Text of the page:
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The interface to send out a missile alert in Hawaii is slightly less bad
Yesterday the Office of the Governor of Hawaii sent Honolulu Civil Beat a screenshot of what it said was a list of options that employees saw when they sent out alerts to citizens. The bad layout and confusing wording made it clear that the employee was less to blame than bad design.

But late Tuesday the Governor’s office told Honolulu Civil Beat that it circulated a false image. "We asked (Hawaii Emergency Management Agency) for a screenshot and that’s what they gave us," Governor’s office spokeswoman Jodi Leong told Civil Beat. "At no time did anybody tell me it wasn’t a screenshot."

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Flu stresses hospitals, shows we’re not ready for emergencies

Alabama has a flu emergency. Schools have closed in San Antonio and Cleveland and Oklahoma.

Think hospitals are under a strain now, from a slightly bad flu season? Wait until a really bad one hits.

Experts agree the U.S. is not ready for a bad epidemic, or even for some other disaster that would affect hospital supplies. And funding cuts mean even a little strain has a bigger impact than in years past.

This year’s flu season is moderately severe, but not anywhere close to being one for the record books. So far, it’s not as bad as the 2014-2015 flu season, the Centers for Disease Control and Prevention says.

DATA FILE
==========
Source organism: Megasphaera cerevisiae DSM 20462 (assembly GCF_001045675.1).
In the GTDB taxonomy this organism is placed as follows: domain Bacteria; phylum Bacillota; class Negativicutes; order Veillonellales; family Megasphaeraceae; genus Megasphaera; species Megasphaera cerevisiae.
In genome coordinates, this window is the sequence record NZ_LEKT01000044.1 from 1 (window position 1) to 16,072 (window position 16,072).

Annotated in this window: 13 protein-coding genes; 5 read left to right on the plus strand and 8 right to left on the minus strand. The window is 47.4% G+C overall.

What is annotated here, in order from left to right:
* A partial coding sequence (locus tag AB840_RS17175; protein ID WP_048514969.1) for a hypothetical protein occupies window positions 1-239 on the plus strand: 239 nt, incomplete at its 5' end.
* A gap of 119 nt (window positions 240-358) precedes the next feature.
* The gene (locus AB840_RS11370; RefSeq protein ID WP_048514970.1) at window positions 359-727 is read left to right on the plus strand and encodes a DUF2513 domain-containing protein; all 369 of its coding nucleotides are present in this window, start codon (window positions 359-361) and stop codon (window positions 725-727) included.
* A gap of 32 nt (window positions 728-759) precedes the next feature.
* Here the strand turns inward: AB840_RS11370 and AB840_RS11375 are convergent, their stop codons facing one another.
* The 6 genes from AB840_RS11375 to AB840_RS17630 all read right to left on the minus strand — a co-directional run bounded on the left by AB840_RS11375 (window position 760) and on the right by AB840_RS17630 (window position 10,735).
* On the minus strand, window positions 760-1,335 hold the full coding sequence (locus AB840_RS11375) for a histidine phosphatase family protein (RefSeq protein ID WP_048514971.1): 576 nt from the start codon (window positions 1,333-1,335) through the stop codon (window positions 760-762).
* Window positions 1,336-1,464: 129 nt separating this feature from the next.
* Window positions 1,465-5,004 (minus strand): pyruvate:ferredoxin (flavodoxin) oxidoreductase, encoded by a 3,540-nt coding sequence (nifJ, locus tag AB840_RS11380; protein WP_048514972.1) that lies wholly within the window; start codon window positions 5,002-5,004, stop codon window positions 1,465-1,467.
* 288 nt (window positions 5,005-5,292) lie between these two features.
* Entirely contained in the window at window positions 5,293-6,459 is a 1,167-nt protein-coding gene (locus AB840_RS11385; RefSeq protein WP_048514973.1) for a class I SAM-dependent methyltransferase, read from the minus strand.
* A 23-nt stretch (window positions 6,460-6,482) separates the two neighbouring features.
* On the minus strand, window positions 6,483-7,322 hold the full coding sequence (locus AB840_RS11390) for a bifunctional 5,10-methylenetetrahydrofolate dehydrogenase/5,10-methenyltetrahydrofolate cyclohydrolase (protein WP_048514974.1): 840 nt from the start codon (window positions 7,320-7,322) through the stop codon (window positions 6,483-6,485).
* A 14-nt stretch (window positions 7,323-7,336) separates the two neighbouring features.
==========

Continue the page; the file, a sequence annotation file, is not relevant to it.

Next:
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arstechnica Spectre and Meltdown patches causing trouble as realistic attacks get closer
Applications, operating systems, and firmware all need to be updated to defeat Meltdown and protect against Spectre, two attacks that exploit features of high-performance processors to leak information and undermine system security. The computing industry has been scrambling to respond after news of the problem broke early a few days into the new year.

But that patching is proving problematic. The Meltdown protection is revealing bugs or otherwise undesirable behavior in various drivers, and Intel is currently recommending that people cease installing a microcode update it issued to help tackle the Spectre problem. This comes as researchers are digging into the papers describing the issues and getting closer to weaponizing the research to turn it into a practical attack. With the bad guys sure to be doing the same, real-world attacks using this research are sure to follow soon.

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IV bags in short supply across US after Hurricane Maria
Before Hurricane Maria made landfall in Puerto Rico on September 30, the United States had already experienced intermittent shortages of IV bags, which are used to administer and dilute medications. The devastation caused by the Category 4 hurricane -- the first to hit the island in more than eight decades -- amplified the IV bag shortage, in particular sodium chloride 0.9% injection bags, which are ubiquitous in medical facilities and hospitals.

Puerto Rico, which produces more pharmaceuticals by dollar value for the nation than any of the individual 50 states or any foreign country, has been key to the supply of these IV saline bags.

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